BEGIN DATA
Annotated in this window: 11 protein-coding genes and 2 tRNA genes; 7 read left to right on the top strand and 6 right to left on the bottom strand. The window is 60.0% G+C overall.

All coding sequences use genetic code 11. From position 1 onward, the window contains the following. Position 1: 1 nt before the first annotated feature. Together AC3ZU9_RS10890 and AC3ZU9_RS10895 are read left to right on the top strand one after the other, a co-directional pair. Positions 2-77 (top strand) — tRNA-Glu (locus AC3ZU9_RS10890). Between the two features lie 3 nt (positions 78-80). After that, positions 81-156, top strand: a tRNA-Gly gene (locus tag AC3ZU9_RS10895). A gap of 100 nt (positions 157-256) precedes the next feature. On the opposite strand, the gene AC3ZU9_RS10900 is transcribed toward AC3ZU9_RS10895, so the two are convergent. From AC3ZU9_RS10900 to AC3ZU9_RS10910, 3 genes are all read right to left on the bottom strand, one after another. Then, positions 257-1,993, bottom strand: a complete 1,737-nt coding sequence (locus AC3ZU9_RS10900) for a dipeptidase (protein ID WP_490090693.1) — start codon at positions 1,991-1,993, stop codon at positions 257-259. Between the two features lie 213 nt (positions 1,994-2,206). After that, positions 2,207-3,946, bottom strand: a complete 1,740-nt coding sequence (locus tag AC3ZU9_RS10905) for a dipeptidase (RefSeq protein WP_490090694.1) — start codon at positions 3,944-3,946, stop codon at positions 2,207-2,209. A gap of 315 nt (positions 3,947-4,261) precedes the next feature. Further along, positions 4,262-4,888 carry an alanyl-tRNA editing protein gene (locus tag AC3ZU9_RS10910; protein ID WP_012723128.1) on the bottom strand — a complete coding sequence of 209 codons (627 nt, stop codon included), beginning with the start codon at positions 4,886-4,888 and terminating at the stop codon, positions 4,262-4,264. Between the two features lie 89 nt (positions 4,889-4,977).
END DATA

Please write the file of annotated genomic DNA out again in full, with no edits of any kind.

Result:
Annotated in this window: 11 protein-coding genes and 2 tRNA genes; 7 read left to right on the top strand and 6 right to left on the bottom strand. The window is 60.0% G+C overall.

All coding sequences use genetic code 11. From position 1 onward, the window contains the following. Position 1: 1 nt before the first annotated feature. Together AC3ZU9_RS10890 and AC3ZU9_RS10895 are read left to right on the top strand one after the other, a co-directional pair. Positions 2-77 (top strand) — tRNA-Glu (locus AC3ZU9_RS10890). Between the two features lie 3 nt (positions 78-80). After that, positions 81-156, top strand: a tRNA-Gly gene (locus tag AC3ZU9_RS10895). A gap of 100 nt (positions 157-256) precedes the next feature. On the opposite strand, the gene AC3ZU9_RS10900 is transcribed toward AC3ZU9_RS10895, so the two are convergent. From AC3ZU9_RS10900 to AC3ZU9_RS10910, 3 genes are all read right to left on the bottom strand, one after another. Then, positions 257-1,993, bottom strand: a complete 1,737-nt coding sequence (locus AC3ZU9_RS10900) for a dipeptidase (protein ID WP_490090693.1) — start codon at positions 1,991-1,993, stop codon at positions 257-259. Between the two features lie 213 nt (positions 1,994-2,206). After that, positions 2,207-3,946, bottom strand: a complete 1,740-nt coding sequence (locus tag AC3ZU9_RS10905) for a dipeptidase (RefSeq protein WP_490090694.1) — start codon at positions 3,944-3,946, stop codon at positions 2,207-2,209. A gap of 315 nt (positions 3,947-4,261) precedes the next feature. Further along, positions 4,262-4,888 carry an alanyl-tRNA editing protein gene (locus tag AC3ZU9_RS10910; protein ID WP_012723128.1) on the bottom strand — a complete coding sequence of 209 codons (627 nt, stop codon included), beginning with the start codon at positions 4,886-4,888 and terminating at the stop codon, positions 4,262-4,264. Between the two features lie 89 nt (positions 4,889-4,977).